Today, first-time homebuyers represent just over a third of all buyers
First-time homebuyers (FTHBs) represent a growing share of the population, a trend that accelerated in 2020. The average age of FTHBs is 34, and most of them can be classified as or Generation Z.
According to CoreLogic Fraud Consortium Loan Application data, the share of FTHB applications increased to 39% in 2020, up from about 29% in 2015 (Figure 1). However, the share dropped to a three-year low of 34% during the third quarter of 2022, as mortgage rates surged to the highest level since early 2000.
The increase in FTHB share closely tracks closely with declines in mortgage rates in early 2019. During the pandemic, the average 30-year, fixed-rate mortgage dropped further to hover at an all-time low of around 3%. These exceptionally low rates alleviated some , especially for FTHBs.
Though have been rising on an annual basis for more than a decade as of January 2023, record-low interest rates helped offset appreciation pressures and buoy buyer purchasing power. As a result, the FTHB share increased to a ten-year peak of 40% during 2021.
Interest rates began climbing early last year, reaching 5% by April 2022, leading potential homebuyers — especially FTHBs — to deal with not only high housing prices, but also elevated interest rates. As a result, the FTHB mortgage application share dropped to its lowest pre-pandemic rate, representing 34% of all purchase applications in September 2022. Interest rates continued to rise, peaking at nearly 7% in October 2022. Figure 1 shows that FTHB demand has an inverse relationship with mortgage rates.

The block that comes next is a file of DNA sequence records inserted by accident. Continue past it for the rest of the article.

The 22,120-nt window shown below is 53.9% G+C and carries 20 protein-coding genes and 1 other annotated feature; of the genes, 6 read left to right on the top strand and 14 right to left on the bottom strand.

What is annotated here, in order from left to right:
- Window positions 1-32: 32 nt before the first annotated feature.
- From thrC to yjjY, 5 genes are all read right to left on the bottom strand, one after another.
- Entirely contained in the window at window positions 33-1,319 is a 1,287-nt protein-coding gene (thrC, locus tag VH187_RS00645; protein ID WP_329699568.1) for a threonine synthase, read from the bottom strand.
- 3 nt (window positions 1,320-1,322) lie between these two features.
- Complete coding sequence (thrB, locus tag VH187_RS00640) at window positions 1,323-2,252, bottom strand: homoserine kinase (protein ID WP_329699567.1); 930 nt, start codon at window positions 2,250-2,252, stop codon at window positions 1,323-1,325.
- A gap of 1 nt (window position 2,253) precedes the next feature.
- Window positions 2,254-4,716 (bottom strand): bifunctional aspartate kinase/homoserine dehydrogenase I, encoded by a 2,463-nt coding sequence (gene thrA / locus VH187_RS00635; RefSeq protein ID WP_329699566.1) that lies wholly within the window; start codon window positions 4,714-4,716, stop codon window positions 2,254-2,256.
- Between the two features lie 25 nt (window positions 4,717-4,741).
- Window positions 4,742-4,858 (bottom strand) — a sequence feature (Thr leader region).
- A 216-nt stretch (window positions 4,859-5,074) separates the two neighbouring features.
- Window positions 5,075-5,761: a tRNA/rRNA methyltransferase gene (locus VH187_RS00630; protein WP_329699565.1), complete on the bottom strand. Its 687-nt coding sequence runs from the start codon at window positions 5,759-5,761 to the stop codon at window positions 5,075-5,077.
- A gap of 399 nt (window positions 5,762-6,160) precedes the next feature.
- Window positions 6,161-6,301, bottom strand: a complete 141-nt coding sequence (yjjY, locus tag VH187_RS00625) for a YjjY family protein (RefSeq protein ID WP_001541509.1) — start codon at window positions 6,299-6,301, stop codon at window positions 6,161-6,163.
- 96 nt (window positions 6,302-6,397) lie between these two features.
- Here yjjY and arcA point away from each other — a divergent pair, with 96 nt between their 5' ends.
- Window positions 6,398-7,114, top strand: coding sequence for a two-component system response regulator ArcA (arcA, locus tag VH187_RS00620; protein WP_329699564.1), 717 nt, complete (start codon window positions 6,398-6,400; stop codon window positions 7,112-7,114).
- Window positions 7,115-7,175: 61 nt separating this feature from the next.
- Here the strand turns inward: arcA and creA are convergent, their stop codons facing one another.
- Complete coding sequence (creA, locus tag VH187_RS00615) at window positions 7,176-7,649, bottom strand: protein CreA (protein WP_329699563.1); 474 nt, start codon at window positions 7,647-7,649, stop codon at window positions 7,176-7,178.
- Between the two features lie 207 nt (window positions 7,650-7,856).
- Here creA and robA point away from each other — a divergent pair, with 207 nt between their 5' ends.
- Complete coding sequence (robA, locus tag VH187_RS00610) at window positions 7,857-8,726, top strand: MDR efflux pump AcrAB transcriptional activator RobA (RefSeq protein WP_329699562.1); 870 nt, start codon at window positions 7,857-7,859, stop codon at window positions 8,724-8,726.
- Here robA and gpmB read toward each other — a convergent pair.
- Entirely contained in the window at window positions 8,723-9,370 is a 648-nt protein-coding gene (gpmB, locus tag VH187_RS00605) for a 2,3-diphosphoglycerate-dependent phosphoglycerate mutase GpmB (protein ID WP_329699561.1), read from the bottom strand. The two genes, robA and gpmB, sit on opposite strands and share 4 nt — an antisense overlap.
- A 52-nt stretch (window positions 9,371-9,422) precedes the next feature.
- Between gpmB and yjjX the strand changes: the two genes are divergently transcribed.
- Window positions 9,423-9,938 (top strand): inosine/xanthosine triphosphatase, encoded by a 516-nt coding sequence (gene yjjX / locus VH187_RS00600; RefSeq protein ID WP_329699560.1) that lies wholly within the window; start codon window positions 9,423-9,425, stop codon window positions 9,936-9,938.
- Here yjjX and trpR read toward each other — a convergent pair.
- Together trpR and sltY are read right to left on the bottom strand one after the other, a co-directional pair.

With rapidly increasing mortgage rates, housing demand declined, slowing sales activity. This domino effect led to decelerating home prices, which slightly improved housing affordability and provided a window of opportunity for FTHBs, while also dissuading existing homebuyers from buying and selling properties. Since 95% of existing homeowners , they are incentivized to hold their current properties.
As a result, less competition among move-up homebuyers and slightly improving affordability conditions caused the FTHB share to bounce back in November 2022. By February 2023, the share of FTHB applications reached 39%.
Despite affordability challenges, the FTHB share is likely to stay at its current level for the foreseeable future. Potential FTHBs who have temporarily stopped their search may enter the housing market in 2023, while many current owners may continue to watch mortgage rates to decide when or if to list their homes.
 This analysis is based on all home-purchase mortgage applications, accepted or not, from January 2019 to February 2023. Investors and second-home buyers were excluded from the analysis. This doesn’t include cash buyers as well.